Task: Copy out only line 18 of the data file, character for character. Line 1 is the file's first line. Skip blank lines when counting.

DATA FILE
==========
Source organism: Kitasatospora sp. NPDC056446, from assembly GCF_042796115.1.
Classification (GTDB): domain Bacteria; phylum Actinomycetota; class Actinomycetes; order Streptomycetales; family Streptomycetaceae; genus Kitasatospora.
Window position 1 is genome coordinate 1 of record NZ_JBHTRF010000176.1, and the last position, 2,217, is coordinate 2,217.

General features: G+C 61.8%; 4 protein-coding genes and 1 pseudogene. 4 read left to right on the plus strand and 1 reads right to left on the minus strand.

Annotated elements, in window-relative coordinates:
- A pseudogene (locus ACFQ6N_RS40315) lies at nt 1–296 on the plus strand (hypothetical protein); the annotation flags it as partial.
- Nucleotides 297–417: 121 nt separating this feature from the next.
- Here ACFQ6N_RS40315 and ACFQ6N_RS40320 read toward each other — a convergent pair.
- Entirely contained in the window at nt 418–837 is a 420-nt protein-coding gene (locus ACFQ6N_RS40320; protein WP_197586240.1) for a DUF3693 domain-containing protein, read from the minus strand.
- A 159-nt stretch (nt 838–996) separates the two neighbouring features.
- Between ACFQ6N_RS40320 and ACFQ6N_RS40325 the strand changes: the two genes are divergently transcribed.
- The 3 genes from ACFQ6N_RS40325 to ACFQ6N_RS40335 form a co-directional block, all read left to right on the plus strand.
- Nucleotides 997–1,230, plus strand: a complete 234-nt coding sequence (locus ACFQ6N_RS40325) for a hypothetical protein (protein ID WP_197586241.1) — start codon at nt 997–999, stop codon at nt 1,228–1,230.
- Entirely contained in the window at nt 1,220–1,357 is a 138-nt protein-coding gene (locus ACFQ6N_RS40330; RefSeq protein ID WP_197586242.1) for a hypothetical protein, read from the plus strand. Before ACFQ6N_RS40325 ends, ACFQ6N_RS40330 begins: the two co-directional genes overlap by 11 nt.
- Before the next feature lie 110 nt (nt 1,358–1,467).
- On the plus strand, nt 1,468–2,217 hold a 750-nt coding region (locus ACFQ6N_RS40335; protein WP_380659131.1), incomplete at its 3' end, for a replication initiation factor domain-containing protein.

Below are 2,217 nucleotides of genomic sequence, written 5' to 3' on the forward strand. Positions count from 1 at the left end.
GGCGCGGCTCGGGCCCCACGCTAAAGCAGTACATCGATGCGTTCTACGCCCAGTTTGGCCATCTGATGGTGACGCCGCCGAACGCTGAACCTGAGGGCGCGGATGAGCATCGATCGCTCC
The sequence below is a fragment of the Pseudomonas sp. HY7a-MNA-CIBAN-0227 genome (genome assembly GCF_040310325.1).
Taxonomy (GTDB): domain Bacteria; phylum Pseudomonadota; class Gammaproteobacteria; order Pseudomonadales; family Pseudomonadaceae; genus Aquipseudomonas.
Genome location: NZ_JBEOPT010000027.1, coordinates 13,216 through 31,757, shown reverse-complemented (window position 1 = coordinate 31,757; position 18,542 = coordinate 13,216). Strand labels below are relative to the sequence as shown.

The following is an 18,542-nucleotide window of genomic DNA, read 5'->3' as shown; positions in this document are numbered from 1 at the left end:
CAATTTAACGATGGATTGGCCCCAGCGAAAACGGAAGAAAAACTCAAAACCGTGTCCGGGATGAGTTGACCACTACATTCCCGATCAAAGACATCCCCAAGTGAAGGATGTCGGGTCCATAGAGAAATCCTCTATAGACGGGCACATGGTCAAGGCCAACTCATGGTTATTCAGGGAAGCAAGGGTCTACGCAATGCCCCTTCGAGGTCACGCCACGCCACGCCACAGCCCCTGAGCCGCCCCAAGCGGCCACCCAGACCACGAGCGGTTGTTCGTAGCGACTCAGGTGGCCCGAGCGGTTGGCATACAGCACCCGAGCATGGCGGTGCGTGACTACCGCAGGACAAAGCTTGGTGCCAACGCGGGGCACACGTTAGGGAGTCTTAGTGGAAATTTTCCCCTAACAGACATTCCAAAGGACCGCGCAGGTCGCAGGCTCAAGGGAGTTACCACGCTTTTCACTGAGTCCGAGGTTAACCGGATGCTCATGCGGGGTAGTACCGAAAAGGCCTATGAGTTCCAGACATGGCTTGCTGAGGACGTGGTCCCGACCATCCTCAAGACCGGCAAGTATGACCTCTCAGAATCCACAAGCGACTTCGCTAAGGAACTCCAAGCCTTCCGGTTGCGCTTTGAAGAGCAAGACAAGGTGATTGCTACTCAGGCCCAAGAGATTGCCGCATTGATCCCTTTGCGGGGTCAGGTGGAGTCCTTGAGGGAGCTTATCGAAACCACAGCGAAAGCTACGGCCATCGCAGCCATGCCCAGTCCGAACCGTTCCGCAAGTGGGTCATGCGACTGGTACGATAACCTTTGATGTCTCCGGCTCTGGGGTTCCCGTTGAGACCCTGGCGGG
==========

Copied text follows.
GGCGCGGCTCGGGCCCCACGCTAAAGCAGTACATCGATGCGTTCTACGCCCAGTTTGGCCATCTGATGGTGACGCCGCCGAACGCTGAACCTGAGGGCGCGGATGAGCATCGATCGCTCC